A newspaper in South African reports that a man cruising aboard a MSC cruise ship has sued the cruise line, Mediterranean Shipping Company, for damages after experiencing a heart attack last year. The incident took place in April of 2011 while Hilton Curgenven was sailing aboard the MSC Sinfonia.
The gist of the lawsuit is that the cruise line allegedly provided Mr. Curgenven with sub-standard care and then dumped him in a port alone on a stretcher of the wharf. He alleges that the shipboard care consisted only of giving him an injection following which he went into a coma for six weeks. Instead of airlifting him to a hospital, the cruise ship abandoned him at port in Durban and left a note on the stretcher diagnosing him with "severe chest pain and myocardial infarct . . . " He claims that "thankfully, someone who knew me called an ambulance . . ."
The case highlights some of the issues we have warned about in this blog, namely that the medical care on cruise ships is limited. Cruise lines are spending over a billion dollars building some cruise ships. But instead of investing in medical technology and premier doctors, the lines are paying for skating rinks, rock climbing walls, and flowrider attractions.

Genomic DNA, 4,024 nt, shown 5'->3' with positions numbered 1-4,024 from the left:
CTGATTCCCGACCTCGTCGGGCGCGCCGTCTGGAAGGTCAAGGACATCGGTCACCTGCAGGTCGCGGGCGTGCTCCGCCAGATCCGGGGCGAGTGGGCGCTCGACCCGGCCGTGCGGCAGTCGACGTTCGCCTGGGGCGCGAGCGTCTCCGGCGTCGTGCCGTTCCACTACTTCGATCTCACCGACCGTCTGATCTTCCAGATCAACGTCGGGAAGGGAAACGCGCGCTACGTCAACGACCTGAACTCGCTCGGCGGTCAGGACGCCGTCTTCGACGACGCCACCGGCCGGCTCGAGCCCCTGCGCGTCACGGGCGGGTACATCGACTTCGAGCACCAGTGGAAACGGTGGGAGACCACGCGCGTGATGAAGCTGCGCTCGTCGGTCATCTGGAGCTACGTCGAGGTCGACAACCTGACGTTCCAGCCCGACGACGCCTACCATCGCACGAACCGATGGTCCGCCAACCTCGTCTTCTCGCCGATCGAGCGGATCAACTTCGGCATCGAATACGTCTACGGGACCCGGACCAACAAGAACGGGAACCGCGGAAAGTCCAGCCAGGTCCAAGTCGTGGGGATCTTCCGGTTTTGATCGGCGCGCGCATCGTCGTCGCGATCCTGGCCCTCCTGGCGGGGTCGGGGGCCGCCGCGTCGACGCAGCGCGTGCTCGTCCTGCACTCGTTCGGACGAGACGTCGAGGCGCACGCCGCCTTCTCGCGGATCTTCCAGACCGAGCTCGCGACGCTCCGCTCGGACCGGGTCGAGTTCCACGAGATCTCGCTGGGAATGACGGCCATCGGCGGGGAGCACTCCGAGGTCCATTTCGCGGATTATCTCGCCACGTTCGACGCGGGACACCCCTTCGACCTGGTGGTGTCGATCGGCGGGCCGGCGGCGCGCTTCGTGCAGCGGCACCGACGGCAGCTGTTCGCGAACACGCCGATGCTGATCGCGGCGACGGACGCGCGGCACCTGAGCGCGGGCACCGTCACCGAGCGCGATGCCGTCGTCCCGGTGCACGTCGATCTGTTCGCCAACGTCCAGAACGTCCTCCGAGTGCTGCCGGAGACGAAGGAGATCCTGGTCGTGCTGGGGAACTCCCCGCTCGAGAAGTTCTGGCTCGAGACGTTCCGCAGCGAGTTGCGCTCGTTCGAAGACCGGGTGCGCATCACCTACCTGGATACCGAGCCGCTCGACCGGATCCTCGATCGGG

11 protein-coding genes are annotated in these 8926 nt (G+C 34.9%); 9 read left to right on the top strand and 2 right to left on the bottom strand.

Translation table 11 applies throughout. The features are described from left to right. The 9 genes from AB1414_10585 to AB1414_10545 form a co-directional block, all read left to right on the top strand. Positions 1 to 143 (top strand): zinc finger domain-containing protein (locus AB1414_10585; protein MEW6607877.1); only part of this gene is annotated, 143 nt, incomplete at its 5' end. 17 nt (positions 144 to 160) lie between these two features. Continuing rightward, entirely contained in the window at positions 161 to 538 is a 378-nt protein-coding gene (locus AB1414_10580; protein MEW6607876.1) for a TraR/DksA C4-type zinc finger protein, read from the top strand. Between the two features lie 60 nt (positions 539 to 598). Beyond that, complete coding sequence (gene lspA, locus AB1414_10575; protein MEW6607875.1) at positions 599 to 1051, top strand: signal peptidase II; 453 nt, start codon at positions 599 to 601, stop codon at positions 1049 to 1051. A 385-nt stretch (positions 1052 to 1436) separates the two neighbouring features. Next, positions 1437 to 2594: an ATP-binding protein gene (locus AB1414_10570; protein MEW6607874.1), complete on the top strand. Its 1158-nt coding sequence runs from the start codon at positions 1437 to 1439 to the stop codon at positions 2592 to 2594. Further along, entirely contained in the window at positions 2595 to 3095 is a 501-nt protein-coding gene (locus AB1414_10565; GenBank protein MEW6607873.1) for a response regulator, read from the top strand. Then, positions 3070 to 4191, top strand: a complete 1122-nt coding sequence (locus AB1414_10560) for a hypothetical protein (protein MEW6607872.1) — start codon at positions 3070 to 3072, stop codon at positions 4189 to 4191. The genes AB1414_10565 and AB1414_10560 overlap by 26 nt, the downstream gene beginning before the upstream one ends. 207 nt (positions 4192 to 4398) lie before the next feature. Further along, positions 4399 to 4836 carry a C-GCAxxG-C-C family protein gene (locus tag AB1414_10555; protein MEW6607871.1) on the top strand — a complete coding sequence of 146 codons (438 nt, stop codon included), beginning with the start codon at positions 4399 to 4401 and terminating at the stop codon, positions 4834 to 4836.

The case also reveals that, as a general proposition, doctors and nurses on cruise ships are considered to be "independent contractors" for whom the cruise lines are not responsible. The ship doctors may appear and act like they are ship employees but they are characterized as independent contractors in the fine print of the cruise ship ticket.
MSC Cruises responded to the lawsuit saying that Curgenven had entered into a contract knowing the Sinfonia was not equipped as a hospital and that medical personnel were not specialists. The cruise line also points out that Curgenven had failed to purchase his own insurance as well.
Photo credit: Wikipedia / Edgar Freitas